'The Last Alaskans' series, one of the programmes that is being shown, takes an inside look at the lives of some of the few remaining Alaskans permitted to dwell within the Arctic National Wildlife Refuge.
Discovery has announced that it is airing two new TV series focussed on the environment on Animal Planet channel namely, The Last Alaskans and Lost Beasts of the Ice Age.
While The Last Alaskans has already started airing on the channel from July 4 at 11 pm UAE time, the Lost Beasts of the Ice Age will begin airing on the platform from July 27 at 10:05 pm UAE time.
The Last Alaskans series takes an inside look at the lives of some of the few remaining Alaskans permitted to dwell within the 19m acres of the Arctic National Wildlife Refuge – one of the most remote areas in the country.
Surviving 400 miles from civilisation, four families choose to live in seclusion, vast distances from each other, overcoming harsh arctic conditions, and fierce wildlife in one of the Earth’s last great wildernesses.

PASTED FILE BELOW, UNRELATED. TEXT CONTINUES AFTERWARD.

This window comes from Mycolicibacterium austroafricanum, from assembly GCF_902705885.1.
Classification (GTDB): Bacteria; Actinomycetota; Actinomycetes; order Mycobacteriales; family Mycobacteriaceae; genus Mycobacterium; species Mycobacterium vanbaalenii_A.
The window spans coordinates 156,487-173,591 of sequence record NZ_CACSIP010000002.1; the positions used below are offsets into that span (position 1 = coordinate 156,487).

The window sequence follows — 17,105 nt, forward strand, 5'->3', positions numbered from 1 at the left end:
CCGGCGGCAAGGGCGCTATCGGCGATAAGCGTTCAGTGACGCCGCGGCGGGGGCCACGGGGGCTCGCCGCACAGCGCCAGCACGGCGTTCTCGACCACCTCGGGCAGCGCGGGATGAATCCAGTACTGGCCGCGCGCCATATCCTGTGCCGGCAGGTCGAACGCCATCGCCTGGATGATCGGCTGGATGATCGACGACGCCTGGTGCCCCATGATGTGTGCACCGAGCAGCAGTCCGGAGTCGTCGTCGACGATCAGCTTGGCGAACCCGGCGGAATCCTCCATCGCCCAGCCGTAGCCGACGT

Heimo, Bob, Ray, Tyler and their loved ones provide a raw and unbiased exploration into the unique rituals of life in Alaska’s untouched wilderness. Changes are afoot with more family members and new territories to be explored.
Lost Beasts of the Ice Age series follows top scientists from around the world on their mission to unravel the mysteries of the ice age mega-beasts – including the fabled woolly mammoth – in the wilderness of Siberia.
These experts embark on a fascinating expedition to seek out well-preserved remains of woolly mammoths, woolly rhino, wolves and cave lions that once roamed the region. Working in tunnels dug by locals on the hunt for valuable giant mammoth tusks, their findings may reveal extraordinary new evidence that could lead us closer to answering one of the biggest mysteries of the ice age – what caused the woolly mammoth to go extinct?
Using the latest technology, the scientists’ race to unearth precious DNA from their mummified remains and find out if they could bring it back to life in a ground-breaking experiment that could change the course of history.